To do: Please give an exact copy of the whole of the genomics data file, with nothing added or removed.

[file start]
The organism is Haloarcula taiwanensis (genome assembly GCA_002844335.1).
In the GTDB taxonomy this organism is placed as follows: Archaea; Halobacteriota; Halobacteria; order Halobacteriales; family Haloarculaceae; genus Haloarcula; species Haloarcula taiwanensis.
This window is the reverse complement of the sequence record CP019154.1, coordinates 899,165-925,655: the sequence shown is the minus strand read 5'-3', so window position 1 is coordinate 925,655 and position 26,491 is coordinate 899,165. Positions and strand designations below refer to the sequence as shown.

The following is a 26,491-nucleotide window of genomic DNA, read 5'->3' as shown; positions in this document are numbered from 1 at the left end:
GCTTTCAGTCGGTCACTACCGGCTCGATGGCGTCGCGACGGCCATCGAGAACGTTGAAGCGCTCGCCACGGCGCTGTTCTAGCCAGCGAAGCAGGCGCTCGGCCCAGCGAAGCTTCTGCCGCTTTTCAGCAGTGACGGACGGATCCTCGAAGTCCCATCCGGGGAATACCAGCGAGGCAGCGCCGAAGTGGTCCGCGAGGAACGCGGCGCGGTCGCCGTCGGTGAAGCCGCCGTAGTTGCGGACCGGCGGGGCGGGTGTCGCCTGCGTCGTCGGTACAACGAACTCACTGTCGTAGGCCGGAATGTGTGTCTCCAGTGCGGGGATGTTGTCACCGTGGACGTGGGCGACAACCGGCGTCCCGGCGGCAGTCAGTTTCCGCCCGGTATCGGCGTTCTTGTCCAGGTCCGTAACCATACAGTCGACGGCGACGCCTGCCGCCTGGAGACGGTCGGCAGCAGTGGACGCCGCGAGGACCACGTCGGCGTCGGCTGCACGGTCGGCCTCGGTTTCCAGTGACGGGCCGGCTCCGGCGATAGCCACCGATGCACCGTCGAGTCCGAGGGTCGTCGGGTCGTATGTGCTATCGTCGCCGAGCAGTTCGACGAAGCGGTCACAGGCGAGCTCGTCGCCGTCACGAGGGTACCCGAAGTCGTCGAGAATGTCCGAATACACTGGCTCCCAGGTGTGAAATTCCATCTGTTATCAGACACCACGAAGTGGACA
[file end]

The organism is Haloarcula taiwanensis (genome assembly GCA_002844335.1).
In the GTDB taxonomy this organism is placed as follows: Archaea; Halobacteriota; Halobacteria; order Halobacteriales; family Haloarculaceae; genus Haloarcula; species Haloarcula taiwanensis.
This window is the reverse complement of the sequence record CP019154.1, coordinates 899,165-925,655: the sequence shown is the minus strand read 5'-3', so window position 1 is coordinate 925,655 and position 26,491 is coordinate 899,165. Positions and strand designations below refer to the sequence as shown.

The following is a 26,491-nucleotide window of genomic DNA, read 5'->3' as shown; positions in this document are numbered from 1 at the left end:
GCTTTCAGTCGGTCACTACCGGCTCGATGGCGTCGCGACGGCCATCGAGAACGTTGAAGCGCTCGCCACGGCGCTGTTCTAGCCAGCGAAGCAGGCGCTCGGCCCAGCGAAGCTTCTGCCGCTTTTCAGCAGTGACGGACGGATCCTCGAAGTCCCATCCGGGGAATACCAGCGAGGCAGCGCCGAAGTGGTCCGCGAGGAACGCGGCGCGGTCGCCGTCGGTGAAGCCGCCGTAGTTGCGGACCGGCGGGGCGGGTGTCGCCTGCGTCGTCGGTACAACGAACTCACTGTCGTAGGCCGGAATGTGTGTCTCCAGTGCGGGGATGTTGTCACCGTGGACGTGGGCGACAACCGGCGTCCCGGCGGCAGTCAGTTTCCGCCCGGTATCGGCGTTCTTGTCCAGGTCCGTAACCATACAGTCGACGGCGACGCCTGCCGCCTGGAGACGGTCGGCAGCAGTGGACGCCGCGAGGACCACGTCGGCGTCGGCTGCACGGTCGGCCTCGGTTTCCAGTGACGGGCCGGCTCCGGCGATAGCCACCGATGCACCGTCGAGTCCGAGGGTCGTCGGGTCGTATGTGCTATCGTCGCCGAGCAGTTCGACGAAGCGGTCACAGGCGAGCTCGTCGCCGTCACGAGGGTACCCGAAGTCGTCGAGAATGTCCGAATACACTGGCTCCCAGGTGTGAAATTCCATCTGTTATCAGACACCACGAAGTGGACA